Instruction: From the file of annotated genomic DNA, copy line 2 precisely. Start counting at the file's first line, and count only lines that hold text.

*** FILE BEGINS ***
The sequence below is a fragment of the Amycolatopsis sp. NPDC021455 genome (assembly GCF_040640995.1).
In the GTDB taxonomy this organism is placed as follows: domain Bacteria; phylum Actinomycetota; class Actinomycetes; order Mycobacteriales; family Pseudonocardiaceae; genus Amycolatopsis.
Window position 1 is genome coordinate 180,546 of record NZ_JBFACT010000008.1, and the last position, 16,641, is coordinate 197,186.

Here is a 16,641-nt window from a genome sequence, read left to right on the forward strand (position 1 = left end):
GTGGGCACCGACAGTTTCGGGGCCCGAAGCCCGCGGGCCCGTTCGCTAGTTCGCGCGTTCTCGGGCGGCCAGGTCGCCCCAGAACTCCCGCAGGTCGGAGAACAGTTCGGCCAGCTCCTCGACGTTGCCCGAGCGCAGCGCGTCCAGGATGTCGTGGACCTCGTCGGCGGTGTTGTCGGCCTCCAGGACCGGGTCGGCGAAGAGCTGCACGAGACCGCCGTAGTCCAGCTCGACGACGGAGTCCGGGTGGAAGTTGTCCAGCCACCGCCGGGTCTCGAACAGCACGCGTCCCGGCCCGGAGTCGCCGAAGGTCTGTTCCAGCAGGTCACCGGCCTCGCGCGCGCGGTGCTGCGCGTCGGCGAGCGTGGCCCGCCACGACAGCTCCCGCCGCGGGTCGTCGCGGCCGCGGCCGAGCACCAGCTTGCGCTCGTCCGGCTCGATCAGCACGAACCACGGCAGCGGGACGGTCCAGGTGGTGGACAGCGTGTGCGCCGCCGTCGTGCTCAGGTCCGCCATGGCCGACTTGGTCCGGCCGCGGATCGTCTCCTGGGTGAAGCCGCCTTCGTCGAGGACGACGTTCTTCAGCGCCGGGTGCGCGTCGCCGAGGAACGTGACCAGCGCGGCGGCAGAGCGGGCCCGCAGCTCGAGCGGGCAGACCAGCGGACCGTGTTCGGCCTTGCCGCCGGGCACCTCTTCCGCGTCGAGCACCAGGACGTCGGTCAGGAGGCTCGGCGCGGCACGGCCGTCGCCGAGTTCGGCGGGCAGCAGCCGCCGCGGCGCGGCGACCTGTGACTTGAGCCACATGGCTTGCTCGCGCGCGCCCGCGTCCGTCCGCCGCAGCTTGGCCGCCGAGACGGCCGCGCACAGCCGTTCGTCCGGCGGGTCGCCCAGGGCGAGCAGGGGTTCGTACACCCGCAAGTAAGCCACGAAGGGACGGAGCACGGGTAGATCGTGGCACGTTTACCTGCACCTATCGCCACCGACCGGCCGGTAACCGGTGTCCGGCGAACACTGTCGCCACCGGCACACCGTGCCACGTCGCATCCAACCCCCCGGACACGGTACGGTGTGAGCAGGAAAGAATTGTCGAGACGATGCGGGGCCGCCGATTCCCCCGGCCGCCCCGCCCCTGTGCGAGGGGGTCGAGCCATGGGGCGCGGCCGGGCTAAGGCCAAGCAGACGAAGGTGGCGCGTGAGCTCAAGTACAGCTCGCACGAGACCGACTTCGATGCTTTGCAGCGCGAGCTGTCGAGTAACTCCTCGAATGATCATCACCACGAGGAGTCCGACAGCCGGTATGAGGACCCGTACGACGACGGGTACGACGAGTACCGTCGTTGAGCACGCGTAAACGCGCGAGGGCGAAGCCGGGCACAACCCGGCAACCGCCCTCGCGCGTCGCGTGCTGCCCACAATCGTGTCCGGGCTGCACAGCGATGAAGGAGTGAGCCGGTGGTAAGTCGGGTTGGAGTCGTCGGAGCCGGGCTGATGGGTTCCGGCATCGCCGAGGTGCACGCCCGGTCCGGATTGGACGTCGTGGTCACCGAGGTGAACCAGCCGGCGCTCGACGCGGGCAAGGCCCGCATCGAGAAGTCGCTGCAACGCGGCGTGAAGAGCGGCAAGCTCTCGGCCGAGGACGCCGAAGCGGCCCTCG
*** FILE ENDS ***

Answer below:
In the GTDB taxonomy this organism is placed as follows: domain Bacteria; phylum Actinomycetota; class Actinomycetes; order Mycobacteriales; family Pseudonocardiaceae; genus Amycolatopsis.